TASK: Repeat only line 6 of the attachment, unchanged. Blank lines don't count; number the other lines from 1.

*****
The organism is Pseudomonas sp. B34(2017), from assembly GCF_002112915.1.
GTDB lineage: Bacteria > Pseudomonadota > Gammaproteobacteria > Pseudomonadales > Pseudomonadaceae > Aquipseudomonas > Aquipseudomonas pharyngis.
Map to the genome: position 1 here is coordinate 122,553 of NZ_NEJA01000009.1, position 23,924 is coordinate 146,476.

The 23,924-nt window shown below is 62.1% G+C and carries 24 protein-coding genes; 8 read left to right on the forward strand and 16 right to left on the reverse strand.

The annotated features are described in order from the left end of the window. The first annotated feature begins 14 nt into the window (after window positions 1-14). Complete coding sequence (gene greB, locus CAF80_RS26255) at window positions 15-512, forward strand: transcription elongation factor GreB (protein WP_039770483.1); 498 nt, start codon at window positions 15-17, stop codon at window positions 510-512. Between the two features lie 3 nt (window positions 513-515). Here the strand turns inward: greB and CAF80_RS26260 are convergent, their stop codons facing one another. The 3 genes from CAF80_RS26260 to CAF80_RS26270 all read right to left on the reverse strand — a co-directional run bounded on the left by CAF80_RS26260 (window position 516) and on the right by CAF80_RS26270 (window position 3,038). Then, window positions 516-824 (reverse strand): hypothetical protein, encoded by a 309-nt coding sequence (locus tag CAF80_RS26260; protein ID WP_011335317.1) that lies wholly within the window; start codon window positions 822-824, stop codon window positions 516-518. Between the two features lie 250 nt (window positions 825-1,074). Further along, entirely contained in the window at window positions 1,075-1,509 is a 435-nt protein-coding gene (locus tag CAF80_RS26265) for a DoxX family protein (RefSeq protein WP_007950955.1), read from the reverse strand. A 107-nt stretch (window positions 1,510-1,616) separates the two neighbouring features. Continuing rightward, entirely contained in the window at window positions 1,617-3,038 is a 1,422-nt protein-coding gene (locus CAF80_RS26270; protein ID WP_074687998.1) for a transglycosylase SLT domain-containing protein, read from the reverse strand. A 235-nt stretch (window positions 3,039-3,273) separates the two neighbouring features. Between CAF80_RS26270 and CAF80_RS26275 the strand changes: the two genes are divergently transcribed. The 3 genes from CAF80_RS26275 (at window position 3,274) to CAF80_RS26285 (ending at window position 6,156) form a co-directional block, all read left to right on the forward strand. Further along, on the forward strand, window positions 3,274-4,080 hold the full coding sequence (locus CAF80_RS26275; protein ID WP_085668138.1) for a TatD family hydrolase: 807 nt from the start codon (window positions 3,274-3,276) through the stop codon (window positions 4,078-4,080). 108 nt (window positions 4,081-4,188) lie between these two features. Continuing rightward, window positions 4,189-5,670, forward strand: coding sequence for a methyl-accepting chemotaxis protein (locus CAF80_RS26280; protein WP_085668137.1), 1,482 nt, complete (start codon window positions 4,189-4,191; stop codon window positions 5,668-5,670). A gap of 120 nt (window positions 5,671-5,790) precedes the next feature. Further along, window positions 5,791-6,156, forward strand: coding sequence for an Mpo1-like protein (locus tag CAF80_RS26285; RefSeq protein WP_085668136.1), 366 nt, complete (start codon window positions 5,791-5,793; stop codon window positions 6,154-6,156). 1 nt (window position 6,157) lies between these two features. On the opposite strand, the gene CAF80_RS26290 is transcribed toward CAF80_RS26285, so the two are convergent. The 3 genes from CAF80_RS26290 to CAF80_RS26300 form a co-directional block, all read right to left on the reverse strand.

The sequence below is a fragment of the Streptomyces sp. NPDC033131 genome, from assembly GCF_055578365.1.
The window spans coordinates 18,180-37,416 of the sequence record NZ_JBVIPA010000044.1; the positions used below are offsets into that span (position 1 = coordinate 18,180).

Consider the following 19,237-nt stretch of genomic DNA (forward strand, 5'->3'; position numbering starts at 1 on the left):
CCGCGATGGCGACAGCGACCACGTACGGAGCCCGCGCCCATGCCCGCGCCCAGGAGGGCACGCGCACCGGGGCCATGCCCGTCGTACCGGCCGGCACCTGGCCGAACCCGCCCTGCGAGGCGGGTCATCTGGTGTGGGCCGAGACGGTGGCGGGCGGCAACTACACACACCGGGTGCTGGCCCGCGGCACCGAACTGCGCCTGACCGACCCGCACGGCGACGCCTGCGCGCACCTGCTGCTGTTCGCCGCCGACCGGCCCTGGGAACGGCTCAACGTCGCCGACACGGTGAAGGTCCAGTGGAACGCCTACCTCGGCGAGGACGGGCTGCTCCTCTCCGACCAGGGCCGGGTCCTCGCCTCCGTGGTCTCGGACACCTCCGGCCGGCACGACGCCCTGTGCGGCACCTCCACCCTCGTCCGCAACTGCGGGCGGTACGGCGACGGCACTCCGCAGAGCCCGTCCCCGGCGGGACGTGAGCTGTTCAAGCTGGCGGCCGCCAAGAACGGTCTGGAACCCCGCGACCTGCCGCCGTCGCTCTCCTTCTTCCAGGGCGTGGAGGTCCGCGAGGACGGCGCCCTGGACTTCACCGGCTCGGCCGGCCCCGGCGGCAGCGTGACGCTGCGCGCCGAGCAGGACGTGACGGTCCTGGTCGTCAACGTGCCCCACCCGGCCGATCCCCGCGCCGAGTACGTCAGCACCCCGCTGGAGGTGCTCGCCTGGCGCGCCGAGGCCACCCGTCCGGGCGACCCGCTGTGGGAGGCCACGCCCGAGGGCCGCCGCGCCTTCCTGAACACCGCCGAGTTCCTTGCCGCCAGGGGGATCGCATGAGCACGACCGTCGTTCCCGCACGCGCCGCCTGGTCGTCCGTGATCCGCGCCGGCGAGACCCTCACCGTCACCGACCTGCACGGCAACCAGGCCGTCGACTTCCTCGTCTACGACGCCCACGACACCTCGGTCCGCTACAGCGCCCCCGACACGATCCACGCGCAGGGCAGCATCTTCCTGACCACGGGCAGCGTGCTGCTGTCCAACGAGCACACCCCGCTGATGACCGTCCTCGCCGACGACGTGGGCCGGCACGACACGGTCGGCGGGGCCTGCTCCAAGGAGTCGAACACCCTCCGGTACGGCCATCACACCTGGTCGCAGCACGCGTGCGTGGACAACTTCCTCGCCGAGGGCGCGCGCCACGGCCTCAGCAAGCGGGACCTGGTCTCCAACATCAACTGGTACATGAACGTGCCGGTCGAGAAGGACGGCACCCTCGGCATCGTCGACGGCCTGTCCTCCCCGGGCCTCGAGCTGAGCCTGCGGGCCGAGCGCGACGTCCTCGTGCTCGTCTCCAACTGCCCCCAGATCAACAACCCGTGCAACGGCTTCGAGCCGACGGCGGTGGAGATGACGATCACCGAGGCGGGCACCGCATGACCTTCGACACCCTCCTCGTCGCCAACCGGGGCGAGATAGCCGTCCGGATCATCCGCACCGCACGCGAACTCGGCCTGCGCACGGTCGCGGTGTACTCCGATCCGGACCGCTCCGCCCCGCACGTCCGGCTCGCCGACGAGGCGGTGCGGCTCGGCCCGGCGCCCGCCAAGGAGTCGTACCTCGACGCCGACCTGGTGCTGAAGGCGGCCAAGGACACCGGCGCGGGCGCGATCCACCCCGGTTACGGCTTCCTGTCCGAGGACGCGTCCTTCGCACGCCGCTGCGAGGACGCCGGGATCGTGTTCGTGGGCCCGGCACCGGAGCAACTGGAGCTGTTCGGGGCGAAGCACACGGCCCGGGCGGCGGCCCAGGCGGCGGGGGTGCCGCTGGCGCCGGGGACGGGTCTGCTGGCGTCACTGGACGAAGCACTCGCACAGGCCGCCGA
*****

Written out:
The sequence below is a fragment of the Streptomyces sp. NPDC033131 genome, from assembly GCF_055578365.1.